DECEMBER 13, 1950
NEW YORK, Tuesday—The concert given at the Metropolitan Opera House last Sunday in commemoration of Human Rights Day was really beautiful. The Philharmonic Symphony Orchestra of New York played delightfully and all of the guest artists who participated made this evening a memorable occasion. The house was crowded with the heads of United Nations delegations, their staffs and friends. Also among those present was former President of the General Assembly, Nasrollah Entezam. As I looked around it seemed to me that perhaps the knowledge of what human rights means was now growing to be so well understood that another year we might attempt to have the day celebrated in an even greater auditorium. Perhaps we'll be ready to invite the general public to participate with the United Nations family as represented in New York City.
Of course, it may well be that the General Assembly will not be meeting in New York City next year. This would mean that the United Nations participants would be fewer and the general public would have to fill more seats, but it would show a growth of interest in the meaning of human rights in this country on the part of the average citizen.
Human rights include civil rights and I am interested to read a letter sent last week by the Americans for Democratic Action to the President. ADA asked that a representative citizens committee be appointed to investigate the problems of security and civil rights here in the United States. Francis Biddle, who is the national chairman of ADA and who was Attorney General during part of the last war, suggests four points for consideration and investigation by this committee.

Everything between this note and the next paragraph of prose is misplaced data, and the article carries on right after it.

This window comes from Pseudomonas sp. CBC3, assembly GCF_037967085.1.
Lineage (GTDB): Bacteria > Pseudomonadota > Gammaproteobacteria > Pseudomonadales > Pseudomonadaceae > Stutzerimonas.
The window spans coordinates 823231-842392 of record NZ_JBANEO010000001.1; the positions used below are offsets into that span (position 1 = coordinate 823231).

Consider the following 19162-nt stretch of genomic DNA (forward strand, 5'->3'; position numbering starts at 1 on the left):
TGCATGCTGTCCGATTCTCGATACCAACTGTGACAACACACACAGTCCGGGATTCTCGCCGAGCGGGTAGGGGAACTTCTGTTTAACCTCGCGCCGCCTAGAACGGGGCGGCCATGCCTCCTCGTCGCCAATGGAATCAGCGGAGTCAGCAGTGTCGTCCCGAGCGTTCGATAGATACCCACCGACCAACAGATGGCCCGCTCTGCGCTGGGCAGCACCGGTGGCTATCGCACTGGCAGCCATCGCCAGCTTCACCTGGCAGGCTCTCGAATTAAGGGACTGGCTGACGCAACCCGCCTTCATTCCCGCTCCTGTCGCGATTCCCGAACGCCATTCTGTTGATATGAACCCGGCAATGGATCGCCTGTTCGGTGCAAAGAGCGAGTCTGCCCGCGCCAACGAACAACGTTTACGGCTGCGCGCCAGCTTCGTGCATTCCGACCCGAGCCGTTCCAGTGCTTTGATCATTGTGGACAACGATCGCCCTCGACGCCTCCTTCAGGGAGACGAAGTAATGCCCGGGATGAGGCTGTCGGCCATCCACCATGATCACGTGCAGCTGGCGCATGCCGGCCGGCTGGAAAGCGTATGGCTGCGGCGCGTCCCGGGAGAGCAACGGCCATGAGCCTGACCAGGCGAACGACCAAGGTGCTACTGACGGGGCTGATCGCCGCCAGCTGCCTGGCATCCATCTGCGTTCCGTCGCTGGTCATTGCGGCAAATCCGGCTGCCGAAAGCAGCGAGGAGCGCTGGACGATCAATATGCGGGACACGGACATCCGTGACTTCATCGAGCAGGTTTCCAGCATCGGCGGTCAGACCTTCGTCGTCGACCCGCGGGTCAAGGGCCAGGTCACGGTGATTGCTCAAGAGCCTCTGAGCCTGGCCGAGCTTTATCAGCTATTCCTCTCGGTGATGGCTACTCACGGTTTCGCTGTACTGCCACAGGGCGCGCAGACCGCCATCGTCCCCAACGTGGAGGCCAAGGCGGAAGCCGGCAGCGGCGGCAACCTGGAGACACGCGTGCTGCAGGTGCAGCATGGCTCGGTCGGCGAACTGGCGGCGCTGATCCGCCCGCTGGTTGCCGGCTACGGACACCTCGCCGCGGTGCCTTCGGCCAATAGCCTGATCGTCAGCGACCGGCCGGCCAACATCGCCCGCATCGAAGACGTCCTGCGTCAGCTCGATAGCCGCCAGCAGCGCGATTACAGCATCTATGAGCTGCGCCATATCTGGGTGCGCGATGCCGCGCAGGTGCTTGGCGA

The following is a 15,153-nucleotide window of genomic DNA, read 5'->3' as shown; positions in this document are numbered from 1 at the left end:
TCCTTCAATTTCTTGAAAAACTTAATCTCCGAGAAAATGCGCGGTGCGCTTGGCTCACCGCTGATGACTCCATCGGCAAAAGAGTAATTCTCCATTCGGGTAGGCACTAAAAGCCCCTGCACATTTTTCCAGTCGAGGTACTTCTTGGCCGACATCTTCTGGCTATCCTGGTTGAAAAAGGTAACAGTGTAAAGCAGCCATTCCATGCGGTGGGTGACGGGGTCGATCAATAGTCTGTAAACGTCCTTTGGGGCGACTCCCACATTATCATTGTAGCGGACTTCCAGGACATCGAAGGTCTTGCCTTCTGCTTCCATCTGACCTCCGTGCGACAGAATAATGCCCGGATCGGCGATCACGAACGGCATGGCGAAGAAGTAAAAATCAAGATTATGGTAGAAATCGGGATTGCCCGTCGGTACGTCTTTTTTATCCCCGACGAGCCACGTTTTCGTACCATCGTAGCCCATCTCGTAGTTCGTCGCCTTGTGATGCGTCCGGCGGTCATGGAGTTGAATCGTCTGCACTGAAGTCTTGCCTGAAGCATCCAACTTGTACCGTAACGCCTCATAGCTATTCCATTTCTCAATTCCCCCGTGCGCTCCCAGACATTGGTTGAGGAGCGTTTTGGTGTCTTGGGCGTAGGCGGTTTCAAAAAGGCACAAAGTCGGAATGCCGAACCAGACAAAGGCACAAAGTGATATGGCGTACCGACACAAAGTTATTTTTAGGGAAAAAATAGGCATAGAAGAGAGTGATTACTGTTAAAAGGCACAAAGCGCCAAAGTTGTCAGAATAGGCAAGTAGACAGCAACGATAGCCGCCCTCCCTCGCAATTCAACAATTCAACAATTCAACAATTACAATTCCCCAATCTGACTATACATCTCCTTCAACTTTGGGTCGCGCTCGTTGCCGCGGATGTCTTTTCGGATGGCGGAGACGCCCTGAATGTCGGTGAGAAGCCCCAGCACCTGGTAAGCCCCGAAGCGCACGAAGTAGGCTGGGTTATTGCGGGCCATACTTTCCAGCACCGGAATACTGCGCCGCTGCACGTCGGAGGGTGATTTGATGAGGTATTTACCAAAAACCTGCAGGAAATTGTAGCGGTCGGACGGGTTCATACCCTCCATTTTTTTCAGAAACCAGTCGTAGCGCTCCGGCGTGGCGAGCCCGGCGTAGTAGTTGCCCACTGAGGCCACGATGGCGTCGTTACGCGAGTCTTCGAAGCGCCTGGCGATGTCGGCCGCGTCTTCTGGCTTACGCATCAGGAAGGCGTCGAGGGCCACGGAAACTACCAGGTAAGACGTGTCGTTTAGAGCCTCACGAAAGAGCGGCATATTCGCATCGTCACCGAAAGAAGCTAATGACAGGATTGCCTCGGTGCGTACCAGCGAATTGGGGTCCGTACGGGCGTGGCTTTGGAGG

1. Senator McCarthy's particular charges against the State Department. His reason for taking this up first is that, while a Senate committee declared these charges as unfounded, they still "remain as political issues" threatening to damage State Department prestige.
2. The effectiveness of the government loyalty program and other security measures.
3. Unless our people are sure that proper steps are taken to make us secure as far as the loyalty of public servants is concerned, some people will be suspicious of every public servant. What we really need to do is to be sure that we have maximum security and still protect the freedom of the individual.
4. The use of secrecy.
The confusion of many people in the United States today on the question of what we need to do to be safe and what is consistent with our beliefs in the democratic processes and in the freedom of the individual is growing day by day.
I think a really able citizens committee could do a great deal toward removing some of our anxieties at home. It could help to prevent the Soviet Union from using those anxieties to prove to their own people that we are about ready to fall for the Communist party line. At present we really give aid and comfort to the enemy because of our own confusion.